No fair! Math teacher wins the math challenge

Jack Gerson, a math teacher at Castlemont’s Leadership Prep High School, helpfully took up yesterday afternoon’s challenge about how the National Commission on Teaching and America’s Future came up with its $12 million figure. He writes: 

If you’ve downloaded the 16-page policy brief that accompanies their report, look at page 14 (“Appendix: Calculating the National Cost of Teacher Attrition). They’re estimating that 12.5% of teachers leave annually (which for Oakland would be between 325 and 350) and multiply that by $8,750. That come to, ballpark, $3 million. Then they estimate cost per school of $70,000 and multiply that by the number of schools. Oakland now has between 100 and 150 schools, which comes to, again ballpark, $9 million. Add the two estimates together and you get $12 million.

I can’t say whether any of their figures are accurate. I don’t know if it costs Oakland an average of $8,750 / teacher who leaves exclusive of costs to schools, and I don’t know if it costs schools $70,000 per teacher who leaves. But this is how they generated their figures, and it does seem to work out to about $12 million.

Mr. Gerson is right. I got in touch with Ben Shaefer from the National Commission, and he said they included individual school costs in the total $12 million figure. When you add the central office costs (based on 300 teachers leaving) and the $70,000 for each of the district’s 130 schools, it comes to $11.73 million — according to their formula, anyway.

That doesn’t take into account, though, the number of new, small schools in Oakland. A large comprehensive school like Skyline, for example, has a much different staffing picture than each of the small schools at Fremont or Castlemont.

But what do I know? I’m a reporter, (obviously) not a math teacher.

Katy Murphy

Education reporter for the Oakland Tribune. Contact me at kmurphy@bayareanewsgroup.com.

  • Jack Gerson


    Do the average turnover costs of $8,750 / teacher and $70,000 / school apply to Oakland? Oakland is a hard sell: it has a reputation for being one of the hardest places to teach in the country. Also, costs of flying in and housing interviewees is probably above the national average. The school bureaucracy (oops–I mean, central administration) is, to put it charitably, inefficient–this, too, probably adds to costs.

    Finally: as you know, a very large proportion of vacancies are filled with TFA teachers and OTF and Oakland Teacher Corps interns. Their average preparedness–day 1, year 1–is far less than the average readiness of a graduate from a good ed school. But until Oakland gets its act together–meaning smaller class size, better working conditions (especially safety and classroom discipline, more collaboration time, and [again] smaller average class size), and better wages and benefits–the ed schools will send very few student teachers and very few program graduates our way.

    Really, really finally:
    One of the things you said I supported in this morning’s Trib article was better data systems to track teacher turnover by school. I don’t think I said that. I certainly hope I didn’t. The fact is, teacher turnover per school can be tracked in a vanilla Excel spreadsheet. Not rocket science. With only a few minutes more work, all necessary attributes (name/age/subject or grade/school/years in OUSD/reason for leaving/…) can be tracked and quickly summarized in various ways with an off-the-shelf data base management program that can be picked up for less than $100. What’s really needed is the will to do this, including making sure someone is on top of things–repeatedly reminding HR to get the info to them (this could be added to the list of [ugh!] “best practices”). In short: let’s not pour more money into developing bells and whistles for human resource software systems. Let’s develop sensible solutions, starting with easily implementable and scalable pieces (like the one I suggested for tracking teacher turnover), and let’s put the real money into what’s really needed: more teachers, more librarians, more counselors, more custodians, more clericals, new and clean facilities, school safety, decent food for kids, classroom resources, …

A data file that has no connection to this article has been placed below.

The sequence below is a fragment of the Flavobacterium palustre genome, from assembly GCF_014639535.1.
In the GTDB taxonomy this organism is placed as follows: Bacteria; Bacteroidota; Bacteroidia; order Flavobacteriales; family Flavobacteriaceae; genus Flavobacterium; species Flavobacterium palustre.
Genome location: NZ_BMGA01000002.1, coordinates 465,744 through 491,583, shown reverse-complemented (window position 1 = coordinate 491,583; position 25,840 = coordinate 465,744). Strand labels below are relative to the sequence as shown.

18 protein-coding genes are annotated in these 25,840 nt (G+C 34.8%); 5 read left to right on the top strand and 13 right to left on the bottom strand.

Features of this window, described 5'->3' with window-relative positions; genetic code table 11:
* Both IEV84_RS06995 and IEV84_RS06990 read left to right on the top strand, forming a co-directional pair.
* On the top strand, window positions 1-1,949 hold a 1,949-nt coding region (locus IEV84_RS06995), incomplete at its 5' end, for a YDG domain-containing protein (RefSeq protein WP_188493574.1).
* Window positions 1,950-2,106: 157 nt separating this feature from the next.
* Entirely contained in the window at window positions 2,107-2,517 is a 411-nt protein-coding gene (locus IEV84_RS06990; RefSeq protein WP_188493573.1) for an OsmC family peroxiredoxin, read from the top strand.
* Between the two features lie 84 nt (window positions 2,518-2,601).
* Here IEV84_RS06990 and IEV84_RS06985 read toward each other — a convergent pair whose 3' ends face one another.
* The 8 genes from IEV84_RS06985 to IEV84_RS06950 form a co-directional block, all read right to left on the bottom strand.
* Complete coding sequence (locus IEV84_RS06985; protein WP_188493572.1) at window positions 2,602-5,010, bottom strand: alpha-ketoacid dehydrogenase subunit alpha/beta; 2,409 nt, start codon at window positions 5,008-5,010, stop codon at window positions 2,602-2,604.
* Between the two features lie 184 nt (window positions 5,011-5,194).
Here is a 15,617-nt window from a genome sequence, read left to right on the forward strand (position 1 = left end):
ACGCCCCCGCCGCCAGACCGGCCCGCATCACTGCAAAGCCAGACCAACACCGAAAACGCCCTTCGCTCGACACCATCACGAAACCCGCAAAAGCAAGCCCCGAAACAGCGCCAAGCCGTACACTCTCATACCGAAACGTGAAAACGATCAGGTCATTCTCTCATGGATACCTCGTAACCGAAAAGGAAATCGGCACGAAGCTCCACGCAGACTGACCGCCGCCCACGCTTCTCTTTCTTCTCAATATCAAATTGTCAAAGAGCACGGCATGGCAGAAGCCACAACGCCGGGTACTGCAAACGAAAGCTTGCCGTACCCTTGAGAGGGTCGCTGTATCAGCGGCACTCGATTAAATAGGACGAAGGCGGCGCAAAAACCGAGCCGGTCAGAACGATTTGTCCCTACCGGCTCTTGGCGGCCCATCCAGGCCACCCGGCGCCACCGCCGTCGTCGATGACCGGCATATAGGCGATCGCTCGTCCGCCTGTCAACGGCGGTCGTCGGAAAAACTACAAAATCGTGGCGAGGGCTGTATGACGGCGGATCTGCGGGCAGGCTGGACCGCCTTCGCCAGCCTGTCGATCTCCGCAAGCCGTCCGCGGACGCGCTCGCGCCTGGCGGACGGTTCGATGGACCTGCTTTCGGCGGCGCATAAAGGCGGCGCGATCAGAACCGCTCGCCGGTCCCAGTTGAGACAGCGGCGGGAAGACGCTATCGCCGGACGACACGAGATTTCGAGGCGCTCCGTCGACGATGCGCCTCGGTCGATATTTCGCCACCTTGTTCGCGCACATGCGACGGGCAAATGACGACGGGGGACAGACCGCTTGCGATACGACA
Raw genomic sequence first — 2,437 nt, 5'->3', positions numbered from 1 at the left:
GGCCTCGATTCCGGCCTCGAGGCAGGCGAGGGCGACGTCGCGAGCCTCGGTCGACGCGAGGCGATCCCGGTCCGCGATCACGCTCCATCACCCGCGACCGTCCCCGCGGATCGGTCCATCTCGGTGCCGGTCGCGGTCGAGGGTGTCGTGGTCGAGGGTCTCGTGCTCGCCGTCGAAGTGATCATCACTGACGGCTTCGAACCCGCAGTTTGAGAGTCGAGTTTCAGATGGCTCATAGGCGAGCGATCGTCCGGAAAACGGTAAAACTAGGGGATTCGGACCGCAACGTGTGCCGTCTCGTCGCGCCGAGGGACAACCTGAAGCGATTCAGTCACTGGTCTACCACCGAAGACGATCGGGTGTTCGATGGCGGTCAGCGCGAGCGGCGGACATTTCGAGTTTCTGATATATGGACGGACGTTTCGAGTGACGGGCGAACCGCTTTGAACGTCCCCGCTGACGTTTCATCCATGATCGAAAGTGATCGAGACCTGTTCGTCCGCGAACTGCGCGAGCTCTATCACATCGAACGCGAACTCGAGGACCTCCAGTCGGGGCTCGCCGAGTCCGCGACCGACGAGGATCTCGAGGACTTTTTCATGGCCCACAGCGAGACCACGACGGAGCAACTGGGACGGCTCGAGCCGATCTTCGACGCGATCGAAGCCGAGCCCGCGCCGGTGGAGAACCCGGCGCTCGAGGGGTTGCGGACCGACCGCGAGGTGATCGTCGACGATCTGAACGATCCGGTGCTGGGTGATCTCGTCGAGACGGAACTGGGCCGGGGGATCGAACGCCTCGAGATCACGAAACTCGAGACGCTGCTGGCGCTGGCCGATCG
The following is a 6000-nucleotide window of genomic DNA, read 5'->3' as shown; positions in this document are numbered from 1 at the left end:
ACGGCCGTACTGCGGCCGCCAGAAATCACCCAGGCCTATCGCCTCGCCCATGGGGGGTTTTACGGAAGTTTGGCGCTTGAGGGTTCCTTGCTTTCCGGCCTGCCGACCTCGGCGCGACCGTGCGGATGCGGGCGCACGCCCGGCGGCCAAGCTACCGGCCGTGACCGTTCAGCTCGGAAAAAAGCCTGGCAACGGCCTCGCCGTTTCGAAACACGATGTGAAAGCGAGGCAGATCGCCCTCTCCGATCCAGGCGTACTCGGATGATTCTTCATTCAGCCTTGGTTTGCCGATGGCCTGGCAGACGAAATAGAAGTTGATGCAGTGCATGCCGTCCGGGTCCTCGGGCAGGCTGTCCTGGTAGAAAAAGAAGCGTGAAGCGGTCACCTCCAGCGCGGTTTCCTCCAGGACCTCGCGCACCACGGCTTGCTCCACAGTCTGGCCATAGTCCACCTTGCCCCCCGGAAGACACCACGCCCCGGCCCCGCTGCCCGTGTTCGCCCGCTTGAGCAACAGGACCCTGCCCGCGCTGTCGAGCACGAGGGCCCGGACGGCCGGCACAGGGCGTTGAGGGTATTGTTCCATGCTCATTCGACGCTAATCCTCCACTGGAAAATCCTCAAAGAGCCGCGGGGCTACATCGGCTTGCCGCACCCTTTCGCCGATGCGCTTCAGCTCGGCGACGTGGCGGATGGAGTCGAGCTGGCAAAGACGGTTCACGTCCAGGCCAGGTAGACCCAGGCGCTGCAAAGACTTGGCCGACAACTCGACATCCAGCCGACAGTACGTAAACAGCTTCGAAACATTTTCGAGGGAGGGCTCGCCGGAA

Jack Gerson

  • kmurphy

    Wow, thanks for all of those thoughts.

    About the story: I was really referring to the strategies to keep teachers at schools and having a better idea of which schools are losing the most teachers (not necessarily through expensive software). Sorry I didn’t make that more clear.

    Also, Laura Moran said she included special ed teachers in the classroom count. Basically, as she explained it, she included all of the teaching positions she needs to fill, which must include retirees. You raise a good point about counselors and psychologists. I wonder if they’re included in these teacher reports.

  • Jim Mordecai

    There are many truths to be told associated with high turnover of the teaching force and
    Jack hits many of them when pointing out that lacking better wages and working conditions Oakland backfills with TFA and interns of short time commitment and a lesser preservice training.

    But, there is most likely a problem that Oakland Administration could improve and that is
    to make sure that the fully trained teachers from University and College teaching
    programs get their applications processed, and a contract offered, in a timely manner.
    Those with the highest qualifications coming out of a teacher training program need to be
    offer a contract without delay to realistically compete with other districts. The fact that
    youth is idealistic and wanting to make a difference plays to Oakland’s advantage but
    youth is often impatient, or needs to know how they’ll pay the rent, and that’s why HR in
    recruiting must be prepared to offer contacts quickly.